They try to push the price-hike by whining with arguments that the network is flooded by smartphones from people that actually use bandwidth they pay for... But the stupidest part is that at the same time they advertise their new network packages with ads where people use their smartphone for all bandwidth intensive applications and claim 'Our network is ready for it'. Fuck them and their dirty tactics! When my subscription expires I'm so outta there, I'm willing to accept a lesser network just to make the point.

No, they are the reality of physics (3, Insightful)

SuperKendall (25149) | more than 3 years ago | (#34744948)

Data limits are a scam. They are a tool for cell companies to suck as much money out of their customers as possible.

They are a reflection of the physical reality that you can only support so many people on a wireless network of any kind. You simply cannot (physically!) have everyone able to use the full bandwidth a phone is capable of, all the time.

You have a lot more of a point in relation to wired networks, but for wireless networks tiered pricing was inevitable once they started being used heavily. AT&T was the first to do so, because they have the cellular network that sees the highest data load.

Re:No, they are the reality of physics (0)

Anonymous Coward | more than 3 years ago | (#34745038)

Wireless bandwidth prices are just going to increase. They are like IPv4 - limited and almost completely used. Reallocating TV space and other frequencies to wireless just postpones the inevitable a few years....

Wired communication is like a router and switch - point to point communication. Wireless is like a massive hub... and universe will not allow you to make a wireless switch :) So I guess the original parent needs to complain to God about his limited wireless!

Re:No, they are the reality of physics (1)

TheLink (130905) | more than 3 years ago | (#34745210)

Wired communication is like a router and switch - point to point communication. Wireless is like a massive hub... and universe will not allow you to make a wireless switch :)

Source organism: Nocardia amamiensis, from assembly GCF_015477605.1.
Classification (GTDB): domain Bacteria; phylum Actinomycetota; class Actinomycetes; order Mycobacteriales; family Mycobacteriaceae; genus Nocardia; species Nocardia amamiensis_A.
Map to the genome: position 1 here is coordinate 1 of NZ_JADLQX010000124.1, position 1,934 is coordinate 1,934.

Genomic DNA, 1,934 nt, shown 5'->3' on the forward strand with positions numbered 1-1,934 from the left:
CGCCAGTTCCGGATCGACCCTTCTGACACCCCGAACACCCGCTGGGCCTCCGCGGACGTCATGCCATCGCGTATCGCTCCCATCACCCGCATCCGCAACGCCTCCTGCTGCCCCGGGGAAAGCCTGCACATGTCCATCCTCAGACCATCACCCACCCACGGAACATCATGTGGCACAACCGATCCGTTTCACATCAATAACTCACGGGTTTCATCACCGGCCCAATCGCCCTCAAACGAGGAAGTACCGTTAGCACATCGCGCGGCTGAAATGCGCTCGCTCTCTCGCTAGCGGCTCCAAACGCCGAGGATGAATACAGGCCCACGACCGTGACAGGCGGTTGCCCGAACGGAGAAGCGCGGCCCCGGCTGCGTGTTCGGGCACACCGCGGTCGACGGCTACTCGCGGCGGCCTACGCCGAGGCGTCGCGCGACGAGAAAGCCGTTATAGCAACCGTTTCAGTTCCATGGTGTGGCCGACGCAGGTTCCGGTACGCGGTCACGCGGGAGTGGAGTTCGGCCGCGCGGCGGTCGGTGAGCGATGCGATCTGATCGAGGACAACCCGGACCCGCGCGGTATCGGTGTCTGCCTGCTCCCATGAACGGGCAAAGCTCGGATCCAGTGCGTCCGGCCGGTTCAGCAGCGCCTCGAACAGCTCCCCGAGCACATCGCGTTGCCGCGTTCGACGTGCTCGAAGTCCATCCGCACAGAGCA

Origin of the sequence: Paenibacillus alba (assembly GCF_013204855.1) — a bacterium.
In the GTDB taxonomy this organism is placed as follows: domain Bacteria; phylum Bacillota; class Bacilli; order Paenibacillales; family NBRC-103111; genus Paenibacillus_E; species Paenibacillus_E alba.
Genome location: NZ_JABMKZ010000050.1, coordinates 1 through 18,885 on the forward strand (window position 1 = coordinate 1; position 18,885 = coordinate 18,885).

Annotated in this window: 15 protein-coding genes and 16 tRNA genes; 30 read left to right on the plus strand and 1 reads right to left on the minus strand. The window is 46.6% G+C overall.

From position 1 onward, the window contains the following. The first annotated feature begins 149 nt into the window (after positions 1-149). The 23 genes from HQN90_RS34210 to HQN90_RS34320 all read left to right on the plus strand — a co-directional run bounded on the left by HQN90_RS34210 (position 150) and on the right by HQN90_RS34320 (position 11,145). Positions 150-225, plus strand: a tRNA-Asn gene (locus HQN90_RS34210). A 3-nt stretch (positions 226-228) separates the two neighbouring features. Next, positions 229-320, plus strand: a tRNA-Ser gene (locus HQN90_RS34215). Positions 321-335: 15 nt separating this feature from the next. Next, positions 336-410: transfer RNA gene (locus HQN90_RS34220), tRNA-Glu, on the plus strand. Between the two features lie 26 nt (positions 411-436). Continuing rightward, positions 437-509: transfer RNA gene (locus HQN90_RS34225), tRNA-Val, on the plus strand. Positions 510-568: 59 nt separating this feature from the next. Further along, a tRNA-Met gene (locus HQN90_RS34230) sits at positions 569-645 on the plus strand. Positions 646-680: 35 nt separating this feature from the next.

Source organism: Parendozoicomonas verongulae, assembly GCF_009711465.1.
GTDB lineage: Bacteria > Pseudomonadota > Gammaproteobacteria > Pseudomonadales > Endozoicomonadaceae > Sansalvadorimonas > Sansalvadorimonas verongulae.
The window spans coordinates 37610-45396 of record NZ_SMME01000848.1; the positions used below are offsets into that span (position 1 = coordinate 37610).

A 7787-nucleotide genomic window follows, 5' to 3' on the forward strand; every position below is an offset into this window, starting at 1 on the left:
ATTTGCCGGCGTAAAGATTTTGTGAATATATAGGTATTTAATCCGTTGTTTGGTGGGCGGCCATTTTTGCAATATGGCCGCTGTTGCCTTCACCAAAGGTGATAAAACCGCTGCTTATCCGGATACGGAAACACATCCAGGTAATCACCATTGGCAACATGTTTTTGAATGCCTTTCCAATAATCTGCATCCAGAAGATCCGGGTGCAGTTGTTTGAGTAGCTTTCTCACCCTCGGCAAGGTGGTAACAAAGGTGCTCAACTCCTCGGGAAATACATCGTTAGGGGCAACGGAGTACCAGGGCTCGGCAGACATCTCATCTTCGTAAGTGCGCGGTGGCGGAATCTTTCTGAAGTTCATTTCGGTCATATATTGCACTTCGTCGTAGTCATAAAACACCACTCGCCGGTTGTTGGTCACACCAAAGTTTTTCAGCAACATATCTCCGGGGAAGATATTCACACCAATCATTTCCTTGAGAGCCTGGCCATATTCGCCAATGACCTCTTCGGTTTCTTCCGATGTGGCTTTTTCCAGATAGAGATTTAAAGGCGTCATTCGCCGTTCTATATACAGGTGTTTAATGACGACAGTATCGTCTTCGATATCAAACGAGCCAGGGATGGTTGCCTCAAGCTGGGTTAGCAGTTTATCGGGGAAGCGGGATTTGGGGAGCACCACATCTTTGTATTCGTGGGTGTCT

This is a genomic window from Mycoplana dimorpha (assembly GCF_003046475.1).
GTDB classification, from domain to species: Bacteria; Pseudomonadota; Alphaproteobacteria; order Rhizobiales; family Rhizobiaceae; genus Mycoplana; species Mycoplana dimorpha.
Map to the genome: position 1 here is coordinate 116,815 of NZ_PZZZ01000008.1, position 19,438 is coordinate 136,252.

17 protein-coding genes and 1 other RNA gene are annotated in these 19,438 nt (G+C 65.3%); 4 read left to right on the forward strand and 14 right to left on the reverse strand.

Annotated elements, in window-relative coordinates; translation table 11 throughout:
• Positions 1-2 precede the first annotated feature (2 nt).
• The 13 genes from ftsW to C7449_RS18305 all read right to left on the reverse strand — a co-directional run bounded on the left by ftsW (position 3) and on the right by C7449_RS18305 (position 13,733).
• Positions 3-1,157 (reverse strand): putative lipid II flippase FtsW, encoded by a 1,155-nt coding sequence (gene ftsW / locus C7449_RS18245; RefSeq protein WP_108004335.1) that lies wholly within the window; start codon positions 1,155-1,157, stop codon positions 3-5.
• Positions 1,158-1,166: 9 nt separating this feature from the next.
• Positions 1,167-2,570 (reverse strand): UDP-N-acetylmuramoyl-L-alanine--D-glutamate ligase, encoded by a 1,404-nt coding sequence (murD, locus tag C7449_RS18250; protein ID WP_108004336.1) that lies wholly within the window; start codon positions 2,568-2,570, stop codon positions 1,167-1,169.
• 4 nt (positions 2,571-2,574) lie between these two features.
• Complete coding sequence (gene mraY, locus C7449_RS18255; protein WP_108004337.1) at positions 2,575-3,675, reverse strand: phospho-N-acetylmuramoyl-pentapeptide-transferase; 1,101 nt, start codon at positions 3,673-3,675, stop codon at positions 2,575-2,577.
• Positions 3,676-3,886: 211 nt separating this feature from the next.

You can have point to point wireless communications (there are already such devices out there). The difficulty is in having communications beams that you can aim and focus while being able to go through obstacles without killing or damaging stuff ;).

It may be easier if the antennas are bigger, but a large antenna can't fit in a pocket sized device.

That said, it is not always necessary for the antennas to be large on both sides.

Re:No, they are the reality of physics (0)

Anonymous Coward | more than 3 years ago | (#34745366)

Actually, the antennas need to be smaller. Think of an antenna like a switch with a limited number of ports. Saturation of the wireless spectrum is only relevant for the range of the antenna. Shorter ranges mean more people get broadband, but it also means a lot of new low power antennas need to be erected and that wireless devices need to hop between towers more frequently while moving. Also, frequency overlap has to be avoided - you can't have neighboring towers using the same frequencies without interference. This goal cannot be reached without the aid of software and an accurate map of the terrain. Even then there would still be problems since higher power is required in hilly areas to avoid dead zones.

Re:No, they are the reality of physics (1)

dgatwood (11270) | more than 3 years ago | (#34745380)

Wireless bandwidth prices are just going to increase. They are like IPv4 - limited and almost completely used. Reallocating TV space and other frequencies to wireless just postpones the inevitable a few years....

Quite the opposite, actually. I would expect them to decrease over time like everything else in technology. As economies of scale kick in, it becomes cheaper and cheaper to build a cellular site. Therefore, the "we don't have enough cell sites to handle the bandwidth" argument doesn't really fly. And ultimately, bandwidth is only constrained if you don't have enough towers. You could put picocells in every business in a downtown area, for example, and you would never have a bandwidth problem because instead of all those phones shouting, they would be whispering at minimum gain. In the same vein, cellular providers could provide more seamless handoff functionality between towers and Wi-Fi and it would have the same effect.